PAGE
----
5
$\begingroup$

I have a simple looking question. What is the most efficient conversion of $\sum_{i=1}^n x_i = y$ to 3-sat? Here $x_i$ is either $1$ or $0$ and $y$ is some positive integer.

Can you do better than making a SATISFIABILITY instance with $\binom{n}{y}$ clauses, each of which is the conjunction of $y$ positive literals and $n-y$ negative literals and then just feeding the whole thing into the Tseitin transform?

$\endgroup$
4
  • $\begingroup$ Have you tried anything? Efficient in what sense? $\endgroup$
    – Juho
    Sep 27, 2013 at 13:59
  • $\begingroup$ @Juho A naive method would make $\binom{n}{y}$ clauses with $y$ positive literals and $n-y$ negative literals each I was thinking. This is rather large as a function of $n$. $\endgroup$
    – graffe
    Sep 27, 2013 at 14:02
  • $\begingroup$ The sizes I gave are before the conversion into 3-sat of course which will presumably expand things again. $\endgroup$
    – graffe
    Sep 27, 2013 at 14:11
  • $\begingroup$ A closely related question has been posted on CSTheory. $\endgroup$
    – D.W.
    Oct 2, 2013 at 2:15

2 Answers 2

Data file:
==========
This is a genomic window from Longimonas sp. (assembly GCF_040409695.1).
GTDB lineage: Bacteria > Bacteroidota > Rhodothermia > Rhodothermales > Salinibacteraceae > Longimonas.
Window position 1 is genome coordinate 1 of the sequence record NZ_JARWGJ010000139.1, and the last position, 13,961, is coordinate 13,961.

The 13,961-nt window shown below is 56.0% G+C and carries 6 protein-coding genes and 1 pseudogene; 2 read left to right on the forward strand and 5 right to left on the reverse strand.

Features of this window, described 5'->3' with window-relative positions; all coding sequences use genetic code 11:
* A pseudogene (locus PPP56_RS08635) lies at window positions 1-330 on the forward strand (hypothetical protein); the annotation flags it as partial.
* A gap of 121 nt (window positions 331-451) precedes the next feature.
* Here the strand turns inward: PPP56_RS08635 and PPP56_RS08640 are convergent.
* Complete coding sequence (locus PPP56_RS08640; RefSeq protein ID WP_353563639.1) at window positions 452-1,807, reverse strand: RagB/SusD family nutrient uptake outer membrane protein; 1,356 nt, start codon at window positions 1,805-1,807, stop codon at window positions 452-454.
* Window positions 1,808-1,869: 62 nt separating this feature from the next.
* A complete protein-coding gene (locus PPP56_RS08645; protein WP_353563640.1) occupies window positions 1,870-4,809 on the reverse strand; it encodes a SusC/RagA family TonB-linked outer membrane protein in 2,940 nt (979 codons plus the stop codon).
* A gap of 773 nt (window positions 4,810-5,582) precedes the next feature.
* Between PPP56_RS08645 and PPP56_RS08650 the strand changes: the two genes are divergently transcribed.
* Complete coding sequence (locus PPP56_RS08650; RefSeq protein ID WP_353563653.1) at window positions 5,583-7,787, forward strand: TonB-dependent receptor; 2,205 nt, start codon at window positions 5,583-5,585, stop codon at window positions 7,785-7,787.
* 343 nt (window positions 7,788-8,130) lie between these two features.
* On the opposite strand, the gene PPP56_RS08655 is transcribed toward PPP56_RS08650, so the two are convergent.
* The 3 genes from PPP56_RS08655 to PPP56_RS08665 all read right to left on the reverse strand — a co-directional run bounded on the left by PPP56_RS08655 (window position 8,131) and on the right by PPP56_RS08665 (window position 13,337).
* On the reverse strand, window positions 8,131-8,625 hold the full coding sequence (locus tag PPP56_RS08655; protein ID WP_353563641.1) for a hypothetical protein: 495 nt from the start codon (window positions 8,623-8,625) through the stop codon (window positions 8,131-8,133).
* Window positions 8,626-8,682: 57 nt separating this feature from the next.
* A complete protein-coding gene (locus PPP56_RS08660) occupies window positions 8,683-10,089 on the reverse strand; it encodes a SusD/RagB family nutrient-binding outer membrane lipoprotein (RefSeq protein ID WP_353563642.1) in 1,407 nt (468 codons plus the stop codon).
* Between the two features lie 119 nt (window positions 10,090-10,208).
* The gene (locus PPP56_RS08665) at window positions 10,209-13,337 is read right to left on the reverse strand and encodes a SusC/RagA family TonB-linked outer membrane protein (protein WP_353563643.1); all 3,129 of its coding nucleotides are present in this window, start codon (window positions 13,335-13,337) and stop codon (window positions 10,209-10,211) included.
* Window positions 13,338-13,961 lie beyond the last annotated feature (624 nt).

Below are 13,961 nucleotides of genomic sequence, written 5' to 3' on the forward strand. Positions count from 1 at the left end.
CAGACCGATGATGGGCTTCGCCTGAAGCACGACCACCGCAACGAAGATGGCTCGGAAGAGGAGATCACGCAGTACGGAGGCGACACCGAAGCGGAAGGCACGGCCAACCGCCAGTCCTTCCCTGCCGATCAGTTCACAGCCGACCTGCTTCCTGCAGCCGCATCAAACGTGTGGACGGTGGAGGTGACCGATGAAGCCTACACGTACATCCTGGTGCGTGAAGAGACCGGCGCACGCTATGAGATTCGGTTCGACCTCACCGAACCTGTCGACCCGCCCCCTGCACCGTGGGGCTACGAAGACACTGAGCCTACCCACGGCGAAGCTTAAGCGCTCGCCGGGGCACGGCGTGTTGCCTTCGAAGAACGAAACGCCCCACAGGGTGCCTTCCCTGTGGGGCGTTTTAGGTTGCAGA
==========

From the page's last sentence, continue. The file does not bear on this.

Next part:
7
$\begingroup$

Many better techniques for enforcing cardinality constraints are described in this answer. For the special case $y=1$, see also Encoding 1-out-of-n constraint for SAT solvers. Read those links; they suggest more efficient conversions, though I'm not aware of any reason to expect that they are necessarily optimal, so they don't answer your question about the most efficient conversion.

$\endgroup$
1
  • $\begingroup$ Thank you. The " Encoding 1-out-of-n constraint" link looks very useful for that problem. I am still working through the other interesting links but I am not sure they fully answer my question. $\endgroup$
    – graffe
    Sep 29, 2013 at 14:42
4
$\begingroup$

Hint: Use a circuit for computing $\sum_{i=1}^n x_i$. Don't forget you're allowed to add variables!

$\endgroup$
2
  • $\begingroup$ Would you mind expanding this answer a bit please? $\endgroup$
    – graffe
    Sep 27, 2013 at 18:03
  • 2
    $\begingroup$ Well, it's your exercise. You can look up the proof of Cook's theorem (along with the reduction from SAT to 3SAT), which explains how to convert a circuit to a SAT instance. $\endgroup$ Sep 27, 2013 at 21:16

Your Answer

By clicking “Post Your Answer”, you agree to our terms of service, privacy policy and cookie policy

Not the answer you're looking for? Browse other questions tagged or ask your own question.